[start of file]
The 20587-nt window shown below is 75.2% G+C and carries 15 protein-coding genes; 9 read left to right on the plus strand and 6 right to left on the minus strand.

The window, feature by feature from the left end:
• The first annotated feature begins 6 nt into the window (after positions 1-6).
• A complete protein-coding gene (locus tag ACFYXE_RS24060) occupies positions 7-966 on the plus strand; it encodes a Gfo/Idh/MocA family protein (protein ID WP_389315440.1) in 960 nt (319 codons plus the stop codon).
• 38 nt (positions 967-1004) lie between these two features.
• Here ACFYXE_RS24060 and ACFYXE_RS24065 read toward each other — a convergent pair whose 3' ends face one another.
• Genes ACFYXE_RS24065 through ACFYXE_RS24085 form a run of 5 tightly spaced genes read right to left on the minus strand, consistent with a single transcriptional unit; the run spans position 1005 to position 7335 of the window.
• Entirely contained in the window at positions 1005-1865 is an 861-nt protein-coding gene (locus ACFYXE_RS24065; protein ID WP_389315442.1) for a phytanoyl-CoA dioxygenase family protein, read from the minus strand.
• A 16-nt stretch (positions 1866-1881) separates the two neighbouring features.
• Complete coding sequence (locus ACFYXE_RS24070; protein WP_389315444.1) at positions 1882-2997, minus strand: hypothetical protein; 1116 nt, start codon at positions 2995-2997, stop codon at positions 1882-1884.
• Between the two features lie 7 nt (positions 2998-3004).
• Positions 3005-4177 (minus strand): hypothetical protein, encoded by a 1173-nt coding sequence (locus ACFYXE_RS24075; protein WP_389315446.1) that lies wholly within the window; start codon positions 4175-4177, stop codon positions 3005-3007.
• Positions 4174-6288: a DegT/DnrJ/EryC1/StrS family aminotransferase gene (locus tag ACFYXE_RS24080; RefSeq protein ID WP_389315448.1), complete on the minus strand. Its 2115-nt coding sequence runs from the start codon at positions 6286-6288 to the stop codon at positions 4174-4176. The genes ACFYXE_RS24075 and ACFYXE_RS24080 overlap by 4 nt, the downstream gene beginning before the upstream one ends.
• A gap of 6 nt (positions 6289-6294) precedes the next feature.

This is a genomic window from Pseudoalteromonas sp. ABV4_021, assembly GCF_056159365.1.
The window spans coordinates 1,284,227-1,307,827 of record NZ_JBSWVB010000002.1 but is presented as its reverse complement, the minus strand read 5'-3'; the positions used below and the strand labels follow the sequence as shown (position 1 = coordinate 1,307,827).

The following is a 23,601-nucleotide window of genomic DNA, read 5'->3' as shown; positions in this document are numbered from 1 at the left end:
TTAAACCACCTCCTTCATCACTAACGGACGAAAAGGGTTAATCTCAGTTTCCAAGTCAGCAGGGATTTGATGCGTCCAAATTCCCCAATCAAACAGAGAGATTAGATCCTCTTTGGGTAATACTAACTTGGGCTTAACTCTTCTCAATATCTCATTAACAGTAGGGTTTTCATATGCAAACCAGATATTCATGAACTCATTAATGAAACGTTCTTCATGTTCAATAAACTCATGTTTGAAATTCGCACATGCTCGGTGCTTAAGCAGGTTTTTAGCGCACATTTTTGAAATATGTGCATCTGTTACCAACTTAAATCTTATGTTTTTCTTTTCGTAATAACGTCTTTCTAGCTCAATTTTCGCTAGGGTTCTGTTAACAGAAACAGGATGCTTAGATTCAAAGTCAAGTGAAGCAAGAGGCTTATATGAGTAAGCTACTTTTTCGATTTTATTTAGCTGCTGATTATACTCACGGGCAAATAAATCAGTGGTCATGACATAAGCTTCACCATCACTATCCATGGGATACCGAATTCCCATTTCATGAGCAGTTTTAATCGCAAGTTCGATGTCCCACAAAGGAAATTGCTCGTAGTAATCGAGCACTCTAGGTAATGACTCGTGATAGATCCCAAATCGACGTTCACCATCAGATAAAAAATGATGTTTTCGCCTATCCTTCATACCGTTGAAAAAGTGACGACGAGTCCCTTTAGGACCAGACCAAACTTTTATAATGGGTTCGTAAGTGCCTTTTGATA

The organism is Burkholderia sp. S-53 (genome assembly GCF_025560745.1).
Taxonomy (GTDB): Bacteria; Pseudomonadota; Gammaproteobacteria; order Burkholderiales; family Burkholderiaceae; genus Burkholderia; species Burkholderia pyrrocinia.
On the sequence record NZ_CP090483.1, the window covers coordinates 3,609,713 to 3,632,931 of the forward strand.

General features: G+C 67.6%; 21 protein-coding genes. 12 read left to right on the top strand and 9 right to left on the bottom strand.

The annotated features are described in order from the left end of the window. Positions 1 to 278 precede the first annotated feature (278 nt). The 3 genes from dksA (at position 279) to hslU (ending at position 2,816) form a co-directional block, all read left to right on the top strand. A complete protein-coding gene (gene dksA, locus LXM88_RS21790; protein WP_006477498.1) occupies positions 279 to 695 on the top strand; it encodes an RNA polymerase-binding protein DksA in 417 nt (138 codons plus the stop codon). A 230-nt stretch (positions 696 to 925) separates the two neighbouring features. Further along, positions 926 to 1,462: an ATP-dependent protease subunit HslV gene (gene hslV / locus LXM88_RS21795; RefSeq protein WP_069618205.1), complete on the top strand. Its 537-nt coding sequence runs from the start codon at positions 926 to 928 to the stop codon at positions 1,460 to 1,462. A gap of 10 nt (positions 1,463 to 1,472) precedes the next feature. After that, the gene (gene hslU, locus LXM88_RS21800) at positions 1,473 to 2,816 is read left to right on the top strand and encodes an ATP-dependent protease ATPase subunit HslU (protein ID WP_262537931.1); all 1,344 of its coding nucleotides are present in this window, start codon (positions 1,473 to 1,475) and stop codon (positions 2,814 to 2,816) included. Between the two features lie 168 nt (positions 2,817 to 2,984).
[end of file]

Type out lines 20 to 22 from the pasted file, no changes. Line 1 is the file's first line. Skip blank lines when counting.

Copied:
Taxonomy (GTDB): Bacteria; Pseudomonadota; Gammaproteobacteria; order Burkholderiales; family Burkholderiaceae; genus Burkholderia; species Burkholderia pyrrocinia.
On the sequence record NZ_CP090483.1, the window covers coordinates 3,609,713 to 3,632,931 of the forward strand.

General features: G+C 67.6%; 21 protein-coding genes. 12 read left to right on the top strand and 9 right to left on the bottom strand.